Separation Anxiety: Religion and the Modern State

The Center for Jewish History
15 West 16th Street New York
New York 10011

The separation of church and state is often regarded as the hallmark of enlightened democracy, a guarantor of a secular order that protects freedom of conscience by rendering the state indifferent to questions of religious persuasion. While it was long assumed that modernization and secularization went hand in hand, the so-called “return of religion” in the late twentieth century has called this thesis into question. Rather than a neutral political model, secularism today appears as the product of a unique historical confrontation between ecclesiastical and state sovereignty in early modern Europe. In light of this history, how do we understand secularism in the twenty-first century?

In this course we will trace the genealogy of secularism as we examine the mutually constitutive processes by which modern forms of religion and the state came into being. Reading classic texts by Martin Luther, Baruch Spinoza, John Locke, Jean-Jacques Rousseau, and Moses Mendelssohn, we will interrogate how each thinker defined “religion” and conceived of its place vis-a-vis the governing authority. How did each approach the question of religion and public life? What accommodation did they make (or not) for dealing with religious difference, and what conditions did they outline for the tolerance of religious traditions? What types of religious practice became normative in the process? Finally, drawing on more contemporary reflections from thinkers like Talal Asad, Rajeev Bhargava, JZ Smith, and Leora Batnitzky, we will consider what bearing this history has on current debates about religion and the state, ranging from Denmark’s ban on kosher animal slaughtering to the spectre of “creeping shari’a“ at home.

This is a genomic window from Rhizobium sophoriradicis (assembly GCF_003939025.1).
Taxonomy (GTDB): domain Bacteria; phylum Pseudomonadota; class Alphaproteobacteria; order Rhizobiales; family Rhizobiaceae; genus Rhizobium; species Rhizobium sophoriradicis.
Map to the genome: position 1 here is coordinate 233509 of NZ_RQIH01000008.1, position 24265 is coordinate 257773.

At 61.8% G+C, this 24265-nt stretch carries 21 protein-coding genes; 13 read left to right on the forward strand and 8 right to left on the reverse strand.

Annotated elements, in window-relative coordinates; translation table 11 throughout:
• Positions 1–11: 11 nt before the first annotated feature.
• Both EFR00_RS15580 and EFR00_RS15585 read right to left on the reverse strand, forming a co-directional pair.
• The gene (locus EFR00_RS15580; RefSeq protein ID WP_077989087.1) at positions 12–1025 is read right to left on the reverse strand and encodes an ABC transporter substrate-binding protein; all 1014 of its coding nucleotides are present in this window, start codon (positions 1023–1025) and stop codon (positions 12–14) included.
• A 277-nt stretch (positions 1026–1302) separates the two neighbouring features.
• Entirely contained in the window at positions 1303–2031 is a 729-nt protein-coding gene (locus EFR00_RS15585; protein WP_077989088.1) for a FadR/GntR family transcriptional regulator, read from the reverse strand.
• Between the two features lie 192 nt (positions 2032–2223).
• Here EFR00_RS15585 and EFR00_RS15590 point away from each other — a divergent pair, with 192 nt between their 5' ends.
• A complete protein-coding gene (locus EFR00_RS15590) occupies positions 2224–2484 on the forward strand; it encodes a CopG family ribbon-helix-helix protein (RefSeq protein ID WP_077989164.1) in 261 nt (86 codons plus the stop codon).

Course Schedule

Wednesday, 6:30-9:30pm
February 01 — February 22, 2017
4 weeks


Registration Closed

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